# os.environ('RC_USERNAME') = 'EnterYourValidationInfoHere'

# os.environ('RC_PASSWORD') = 'EnterYourValidationInfoHere'

# os.environ('RC_EXTENSION') = 'EnterYourValidationInfoHere'

# os.environ('RECIPIENT_PHONE') = 'EnterYourValidationInfoHere'



# the code below will get the values you just loaded in the step above and

# put them into script variables for use in the API calls


# CLIENTID = os.environ.get('RC_CLIENT_ID')

# CLIENTSECRET = os.environ.get('RC_CLIENT_SECRET')

# SERVER = os.environ.get('RC_SERVER_URL')

# USERNAME = os.environ.get('RC_USERNAME')

# PASSWORD = os.environ.get('RC_PASSWORD')

# EXTENSION = os.environ.get('RC_EXTENSION')

# RECIPIENT = os.environ.get('RECIPIENT_PHONE')


# This replaces the two code bocks above and goes directly to the

# "load the variables" step. You can get this information by logging into

# your developer account and then clicking on Console in the Blue

# Navigation bar towards the top of the page, then select the App you wish

# to use (or create app if you didn't do that part yet).

# once you are looking at the app, in the Sandbox Credentials heading,

# click the "View All Credentials" link on the right hand side

# you just copy/paste the relivent data

# NOTE: make sure to escape any special characters reuqired in Python


CLIENTID = 'YourClientID'

CLIENTSECRET = 'YourClientSecret'

SERVER = 'AppServerURL'

USERNAME = '+YourAccountUserName'

PASSWORD = 'YourAccountPassword'

EXTENSION = 'YourExtension'

RECIPIENT ='PhoneNumberToTextIncludingCountryCode'



rcsdk = SDK( CLIENTID, CLIENTSECRET, SERVER )

platform = rcsdk.platform()

try:

platform.login(USERNAME, EXTENSION, PASSWORD)

except:

sys.exit("Unable to authenticate to platform. Check credentials.")


def read_extension_phone_number():

try:

resp = platform.get("/restapi/v1.0/account/~/extension/~/phone-number")

jsonObj = resp.json()

except e:

sys.exit("Unable to fetch SMS-enabled phone numbers")

for record in jsonObj.records:

for feature in record.features:

if feature == "SmsSender":

return send_sms(record.phoneNumber)

sys.exit("No SMS-enabled phone number found")


def send_sms(fromNumber):

try:

resp = platform.post('/restapi/v1.0/account/~/extension/~/sms',

{

'from' : { 'phoneNumber': fromNumber },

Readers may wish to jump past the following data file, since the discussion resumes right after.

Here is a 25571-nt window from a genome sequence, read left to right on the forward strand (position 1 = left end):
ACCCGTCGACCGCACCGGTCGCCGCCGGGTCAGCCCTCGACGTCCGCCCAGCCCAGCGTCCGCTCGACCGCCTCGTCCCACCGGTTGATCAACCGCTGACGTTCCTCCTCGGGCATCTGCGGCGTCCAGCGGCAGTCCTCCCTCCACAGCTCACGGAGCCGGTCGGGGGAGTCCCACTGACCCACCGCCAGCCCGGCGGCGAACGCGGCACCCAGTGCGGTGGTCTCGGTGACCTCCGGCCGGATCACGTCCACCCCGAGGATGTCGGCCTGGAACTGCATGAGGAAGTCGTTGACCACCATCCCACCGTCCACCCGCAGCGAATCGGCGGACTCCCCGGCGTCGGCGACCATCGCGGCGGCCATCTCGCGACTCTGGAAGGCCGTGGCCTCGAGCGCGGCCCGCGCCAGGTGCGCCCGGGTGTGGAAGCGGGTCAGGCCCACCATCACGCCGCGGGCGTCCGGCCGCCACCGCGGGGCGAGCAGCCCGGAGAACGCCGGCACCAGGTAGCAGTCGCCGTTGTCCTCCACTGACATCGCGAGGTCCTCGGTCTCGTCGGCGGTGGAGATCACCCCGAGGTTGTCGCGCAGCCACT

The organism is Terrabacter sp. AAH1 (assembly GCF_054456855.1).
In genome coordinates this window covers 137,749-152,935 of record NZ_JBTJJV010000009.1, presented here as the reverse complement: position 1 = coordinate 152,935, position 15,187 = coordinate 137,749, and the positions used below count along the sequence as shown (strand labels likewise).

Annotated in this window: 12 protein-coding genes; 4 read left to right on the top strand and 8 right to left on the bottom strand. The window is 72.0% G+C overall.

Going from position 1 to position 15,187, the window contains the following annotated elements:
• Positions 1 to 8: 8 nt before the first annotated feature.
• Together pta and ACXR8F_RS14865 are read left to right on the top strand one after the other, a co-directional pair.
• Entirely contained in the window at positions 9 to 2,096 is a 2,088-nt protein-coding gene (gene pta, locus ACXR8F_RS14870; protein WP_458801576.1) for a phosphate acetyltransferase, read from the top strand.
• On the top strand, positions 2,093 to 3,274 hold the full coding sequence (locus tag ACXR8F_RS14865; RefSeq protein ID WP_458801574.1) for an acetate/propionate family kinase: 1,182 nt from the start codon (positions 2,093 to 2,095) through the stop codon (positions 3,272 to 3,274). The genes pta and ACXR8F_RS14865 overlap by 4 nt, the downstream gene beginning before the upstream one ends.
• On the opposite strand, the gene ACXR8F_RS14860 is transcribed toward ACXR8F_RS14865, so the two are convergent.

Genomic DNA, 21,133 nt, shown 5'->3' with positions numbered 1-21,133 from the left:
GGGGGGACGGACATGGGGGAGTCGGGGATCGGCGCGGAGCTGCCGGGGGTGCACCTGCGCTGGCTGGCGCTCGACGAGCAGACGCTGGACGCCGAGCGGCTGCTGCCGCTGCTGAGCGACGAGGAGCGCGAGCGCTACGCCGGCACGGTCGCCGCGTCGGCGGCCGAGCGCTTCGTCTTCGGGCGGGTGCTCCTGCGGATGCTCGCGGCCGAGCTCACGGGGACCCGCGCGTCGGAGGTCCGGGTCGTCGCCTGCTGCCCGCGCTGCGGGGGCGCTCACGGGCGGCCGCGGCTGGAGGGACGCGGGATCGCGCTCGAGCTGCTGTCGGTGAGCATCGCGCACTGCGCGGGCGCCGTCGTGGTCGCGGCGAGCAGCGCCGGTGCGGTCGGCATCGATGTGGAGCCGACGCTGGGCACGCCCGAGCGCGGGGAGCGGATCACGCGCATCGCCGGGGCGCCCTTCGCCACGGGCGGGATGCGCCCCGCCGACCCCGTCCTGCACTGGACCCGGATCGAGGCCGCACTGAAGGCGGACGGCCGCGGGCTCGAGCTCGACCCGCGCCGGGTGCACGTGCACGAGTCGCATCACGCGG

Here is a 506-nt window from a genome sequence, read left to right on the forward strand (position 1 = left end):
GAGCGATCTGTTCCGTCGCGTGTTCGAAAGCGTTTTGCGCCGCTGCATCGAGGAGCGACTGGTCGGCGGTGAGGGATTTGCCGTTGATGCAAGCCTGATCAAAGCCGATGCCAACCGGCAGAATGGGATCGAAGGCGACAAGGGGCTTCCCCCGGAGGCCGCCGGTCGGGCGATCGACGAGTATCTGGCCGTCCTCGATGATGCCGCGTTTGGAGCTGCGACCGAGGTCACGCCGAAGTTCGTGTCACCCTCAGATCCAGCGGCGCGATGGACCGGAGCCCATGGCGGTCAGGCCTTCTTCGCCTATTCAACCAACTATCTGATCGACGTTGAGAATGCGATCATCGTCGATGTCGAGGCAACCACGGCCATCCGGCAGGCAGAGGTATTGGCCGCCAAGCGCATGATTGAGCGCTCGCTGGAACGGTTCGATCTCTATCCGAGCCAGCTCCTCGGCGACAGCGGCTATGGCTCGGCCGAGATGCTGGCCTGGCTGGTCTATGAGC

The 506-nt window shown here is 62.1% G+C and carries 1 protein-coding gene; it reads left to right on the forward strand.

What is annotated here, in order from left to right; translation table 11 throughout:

'to' : [ {'phoneNumber': RECIPIENT} ],

'text' : 'Hello World from Python'

})

jsonObj = resp.json()

except:

sys.exit("Unable to send SMS")

print (jsonObj.messageStatus)


read_extension_phone_number()

api smspythonpython scriptquickstart
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1 Answer

Phong Vu avatar image
Phong Vu answered

Sorry for the confusion. That quick started code some how still shows the old way. It is a good practice to not add sensitive information, such as app credentials and user login credentials, directly in the code and we thought we should show that best practice to developers. However, many developers are not familiar with that and get confused. That is why removed such a code from all other getting started but this one is left with that part w/o the instruction how to put sensitive data to the environment.

If you check the code of other getting started topics you will see these lines:

RINGCENTRAL_CLIENTID = '<ENTER CLIENT ID>'
RINGCENTRAL_CLIENTSECRET = '<ENTER CLIENT SECRET>'
RINGCENTRAL_SERVER = 'https://platform.devtest.ringcentral.com'

RINGCENTRAL_USERNAME = '<YOUR ACCOUNT PHONE NUMBER>'
RINGCENTRAL_PASSWORD = '<YOUR ACCOUNT PASSWORD>'
RINGCENTRAL_EXTENSION = '<YOUR EXTENSION, PROBABLY "101">'

So thanks for your inputs, we will fix the problem soon.

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Developer sandbox tools

Using the RingCentral Phone for Desktop, you can dial or receive test calls, send and receive test SMS or Fax messages in your sandbox environment.

Download RingCentral Phone for Desktop:

Tip: switch to the "sandbox mode" before logging in the app:

  • On MacOS: press "fn + command + f2" keys
  • On Windows: press "Ctrl + F2" keys